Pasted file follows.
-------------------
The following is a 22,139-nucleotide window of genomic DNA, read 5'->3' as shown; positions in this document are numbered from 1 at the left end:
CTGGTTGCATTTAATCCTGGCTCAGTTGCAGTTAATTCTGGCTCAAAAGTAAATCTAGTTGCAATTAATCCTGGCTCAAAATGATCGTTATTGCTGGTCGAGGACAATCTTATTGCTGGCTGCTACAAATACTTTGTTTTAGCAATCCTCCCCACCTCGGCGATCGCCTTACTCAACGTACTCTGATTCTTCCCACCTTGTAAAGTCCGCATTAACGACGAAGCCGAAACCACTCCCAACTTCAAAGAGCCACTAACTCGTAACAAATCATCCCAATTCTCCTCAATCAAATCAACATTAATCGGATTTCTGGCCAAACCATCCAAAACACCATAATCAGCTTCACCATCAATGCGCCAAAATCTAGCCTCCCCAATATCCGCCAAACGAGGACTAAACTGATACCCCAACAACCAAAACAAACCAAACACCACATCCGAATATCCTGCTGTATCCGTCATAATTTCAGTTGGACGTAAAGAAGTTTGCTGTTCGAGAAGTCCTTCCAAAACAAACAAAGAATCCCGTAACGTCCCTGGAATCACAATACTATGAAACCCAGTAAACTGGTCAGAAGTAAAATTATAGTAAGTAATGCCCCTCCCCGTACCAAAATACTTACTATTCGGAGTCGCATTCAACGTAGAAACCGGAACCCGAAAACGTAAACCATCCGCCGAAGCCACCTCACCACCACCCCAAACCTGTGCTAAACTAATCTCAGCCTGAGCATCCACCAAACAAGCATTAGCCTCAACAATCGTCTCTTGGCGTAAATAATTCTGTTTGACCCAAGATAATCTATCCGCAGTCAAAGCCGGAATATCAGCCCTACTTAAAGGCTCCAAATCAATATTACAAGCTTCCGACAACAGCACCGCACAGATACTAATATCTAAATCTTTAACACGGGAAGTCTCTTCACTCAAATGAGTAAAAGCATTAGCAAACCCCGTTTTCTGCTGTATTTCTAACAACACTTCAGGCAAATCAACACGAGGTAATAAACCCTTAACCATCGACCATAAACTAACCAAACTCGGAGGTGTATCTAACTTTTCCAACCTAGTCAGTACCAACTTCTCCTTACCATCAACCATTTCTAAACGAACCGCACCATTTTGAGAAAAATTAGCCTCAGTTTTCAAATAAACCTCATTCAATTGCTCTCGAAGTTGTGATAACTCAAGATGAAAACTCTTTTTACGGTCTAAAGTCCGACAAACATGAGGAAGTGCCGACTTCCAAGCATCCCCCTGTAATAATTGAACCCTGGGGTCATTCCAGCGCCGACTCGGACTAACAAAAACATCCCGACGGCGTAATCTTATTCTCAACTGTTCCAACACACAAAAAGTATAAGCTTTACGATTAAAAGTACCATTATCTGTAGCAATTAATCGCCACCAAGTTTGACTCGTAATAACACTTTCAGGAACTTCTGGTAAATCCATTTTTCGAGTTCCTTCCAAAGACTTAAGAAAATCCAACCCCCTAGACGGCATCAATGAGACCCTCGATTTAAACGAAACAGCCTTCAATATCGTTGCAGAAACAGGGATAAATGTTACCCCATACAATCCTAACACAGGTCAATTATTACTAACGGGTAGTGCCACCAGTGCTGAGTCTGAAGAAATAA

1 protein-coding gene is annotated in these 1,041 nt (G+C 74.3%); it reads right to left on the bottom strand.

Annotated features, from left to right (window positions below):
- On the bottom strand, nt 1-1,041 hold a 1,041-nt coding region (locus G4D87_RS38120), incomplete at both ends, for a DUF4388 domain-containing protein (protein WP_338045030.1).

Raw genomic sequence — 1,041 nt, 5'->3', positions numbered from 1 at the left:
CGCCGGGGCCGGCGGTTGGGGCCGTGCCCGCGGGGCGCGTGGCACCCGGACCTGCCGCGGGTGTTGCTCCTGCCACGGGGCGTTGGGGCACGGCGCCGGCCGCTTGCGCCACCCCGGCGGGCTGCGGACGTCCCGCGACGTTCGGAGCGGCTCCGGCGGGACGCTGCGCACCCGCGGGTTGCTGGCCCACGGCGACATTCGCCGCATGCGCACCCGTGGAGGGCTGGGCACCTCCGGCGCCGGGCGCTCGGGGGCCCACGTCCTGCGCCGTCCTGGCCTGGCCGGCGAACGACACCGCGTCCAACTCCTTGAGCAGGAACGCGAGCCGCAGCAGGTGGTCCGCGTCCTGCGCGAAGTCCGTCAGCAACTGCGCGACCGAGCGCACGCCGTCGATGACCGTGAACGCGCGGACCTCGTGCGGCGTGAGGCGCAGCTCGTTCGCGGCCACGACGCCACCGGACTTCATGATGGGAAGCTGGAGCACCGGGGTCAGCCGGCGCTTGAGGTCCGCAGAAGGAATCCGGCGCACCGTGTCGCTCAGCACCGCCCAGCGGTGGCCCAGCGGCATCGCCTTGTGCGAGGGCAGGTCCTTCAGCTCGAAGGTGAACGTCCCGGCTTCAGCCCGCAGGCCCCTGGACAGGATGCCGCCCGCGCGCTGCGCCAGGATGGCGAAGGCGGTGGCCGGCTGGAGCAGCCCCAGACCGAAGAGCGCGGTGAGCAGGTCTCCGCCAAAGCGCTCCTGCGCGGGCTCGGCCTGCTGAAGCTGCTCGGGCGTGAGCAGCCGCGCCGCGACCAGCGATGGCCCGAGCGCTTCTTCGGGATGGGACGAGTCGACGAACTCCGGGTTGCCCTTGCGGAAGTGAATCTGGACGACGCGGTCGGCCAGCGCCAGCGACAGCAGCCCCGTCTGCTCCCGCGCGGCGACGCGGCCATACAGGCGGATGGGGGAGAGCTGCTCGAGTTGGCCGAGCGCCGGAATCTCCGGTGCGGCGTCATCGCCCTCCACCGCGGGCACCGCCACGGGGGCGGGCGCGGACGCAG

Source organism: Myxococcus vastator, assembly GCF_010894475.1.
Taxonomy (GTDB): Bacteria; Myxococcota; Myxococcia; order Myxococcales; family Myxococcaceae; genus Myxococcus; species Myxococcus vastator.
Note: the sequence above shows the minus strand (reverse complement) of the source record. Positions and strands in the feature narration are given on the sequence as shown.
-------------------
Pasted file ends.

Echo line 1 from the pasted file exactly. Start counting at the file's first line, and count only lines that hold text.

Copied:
The following is a 22,139-nucleotide window of genomic DNA, read 5'->3' as shown; positions in this document are numbered from 1 at the left end: